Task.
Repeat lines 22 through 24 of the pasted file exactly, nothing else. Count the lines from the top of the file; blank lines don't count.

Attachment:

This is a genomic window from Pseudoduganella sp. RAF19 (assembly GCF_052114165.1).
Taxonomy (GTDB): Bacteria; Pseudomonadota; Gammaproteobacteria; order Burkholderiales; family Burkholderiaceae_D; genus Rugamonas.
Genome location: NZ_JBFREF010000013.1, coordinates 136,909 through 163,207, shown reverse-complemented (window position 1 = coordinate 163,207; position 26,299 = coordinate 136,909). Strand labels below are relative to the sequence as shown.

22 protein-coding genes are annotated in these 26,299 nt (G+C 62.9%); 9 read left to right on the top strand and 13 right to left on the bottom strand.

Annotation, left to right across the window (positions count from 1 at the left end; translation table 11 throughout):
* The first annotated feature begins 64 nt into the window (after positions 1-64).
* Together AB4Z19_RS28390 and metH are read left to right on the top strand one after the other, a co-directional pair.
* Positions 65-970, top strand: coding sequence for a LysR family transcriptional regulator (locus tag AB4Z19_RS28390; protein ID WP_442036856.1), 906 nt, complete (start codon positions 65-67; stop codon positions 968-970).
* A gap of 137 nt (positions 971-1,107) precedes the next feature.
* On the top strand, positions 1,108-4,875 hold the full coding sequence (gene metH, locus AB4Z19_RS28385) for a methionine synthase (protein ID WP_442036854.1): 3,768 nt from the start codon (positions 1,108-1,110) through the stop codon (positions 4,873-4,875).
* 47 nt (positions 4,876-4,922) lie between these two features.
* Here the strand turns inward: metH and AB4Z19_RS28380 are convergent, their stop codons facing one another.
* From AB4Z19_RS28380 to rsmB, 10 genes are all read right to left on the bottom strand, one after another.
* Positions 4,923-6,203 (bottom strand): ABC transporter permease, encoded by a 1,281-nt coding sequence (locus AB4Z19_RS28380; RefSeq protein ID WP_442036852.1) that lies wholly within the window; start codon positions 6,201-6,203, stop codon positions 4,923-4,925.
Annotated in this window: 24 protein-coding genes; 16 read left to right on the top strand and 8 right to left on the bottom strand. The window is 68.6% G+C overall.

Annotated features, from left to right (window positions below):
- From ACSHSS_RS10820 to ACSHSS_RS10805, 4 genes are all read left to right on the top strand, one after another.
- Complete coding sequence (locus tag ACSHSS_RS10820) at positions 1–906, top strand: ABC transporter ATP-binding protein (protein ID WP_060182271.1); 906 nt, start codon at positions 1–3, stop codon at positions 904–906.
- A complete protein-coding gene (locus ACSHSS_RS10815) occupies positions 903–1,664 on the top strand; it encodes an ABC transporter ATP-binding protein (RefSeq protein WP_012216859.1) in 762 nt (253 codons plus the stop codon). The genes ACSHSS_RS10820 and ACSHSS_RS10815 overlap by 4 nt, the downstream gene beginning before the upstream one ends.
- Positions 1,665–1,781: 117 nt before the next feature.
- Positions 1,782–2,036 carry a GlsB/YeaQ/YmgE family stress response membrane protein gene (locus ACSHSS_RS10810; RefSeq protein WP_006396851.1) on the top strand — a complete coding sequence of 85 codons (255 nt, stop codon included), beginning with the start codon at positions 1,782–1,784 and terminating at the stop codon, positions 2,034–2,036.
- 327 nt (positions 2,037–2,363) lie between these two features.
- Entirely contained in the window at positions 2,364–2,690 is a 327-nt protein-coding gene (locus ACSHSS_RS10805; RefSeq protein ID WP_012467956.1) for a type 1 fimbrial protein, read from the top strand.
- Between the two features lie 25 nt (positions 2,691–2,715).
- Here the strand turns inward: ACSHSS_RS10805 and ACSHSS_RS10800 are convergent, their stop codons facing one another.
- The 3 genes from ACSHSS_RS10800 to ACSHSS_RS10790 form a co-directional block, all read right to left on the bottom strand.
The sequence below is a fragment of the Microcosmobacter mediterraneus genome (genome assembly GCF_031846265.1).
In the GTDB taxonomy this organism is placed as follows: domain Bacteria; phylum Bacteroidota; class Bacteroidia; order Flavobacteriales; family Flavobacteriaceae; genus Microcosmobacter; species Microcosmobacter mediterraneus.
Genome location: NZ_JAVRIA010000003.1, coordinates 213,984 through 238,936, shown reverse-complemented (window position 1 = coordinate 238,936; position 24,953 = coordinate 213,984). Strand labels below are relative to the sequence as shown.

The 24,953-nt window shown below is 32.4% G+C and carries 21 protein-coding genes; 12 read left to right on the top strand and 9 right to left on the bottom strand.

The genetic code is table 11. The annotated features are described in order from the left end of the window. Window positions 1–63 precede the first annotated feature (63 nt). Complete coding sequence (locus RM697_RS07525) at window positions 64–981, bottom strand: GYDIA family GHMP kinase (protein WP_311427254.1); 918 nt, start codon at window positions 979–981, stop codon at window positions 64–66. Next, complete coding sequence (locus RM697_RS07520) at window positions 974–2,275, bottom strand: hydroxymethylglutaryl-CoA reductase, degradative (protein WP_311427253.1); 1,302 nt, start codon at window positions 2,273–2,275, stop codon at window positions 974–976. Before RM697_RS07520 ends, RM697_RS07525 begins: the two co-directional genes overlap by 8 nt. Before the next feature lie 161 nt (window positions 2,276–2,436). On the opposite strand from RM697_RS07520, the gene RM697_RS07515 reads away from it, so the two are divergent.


- 327 nt (positions 2,037–2,363) lie between these two features.
- Entirely contained in the window at positions 2,364–2,690 is a 327-nt protein-coding gene (locus ACSHSS_RS10805; RefSeq protein ID WP_012467956.1) for a type 1 fimbrial protein, read from the top strand.
- Between the two features lie 25 nt (positions 2,691–2,715).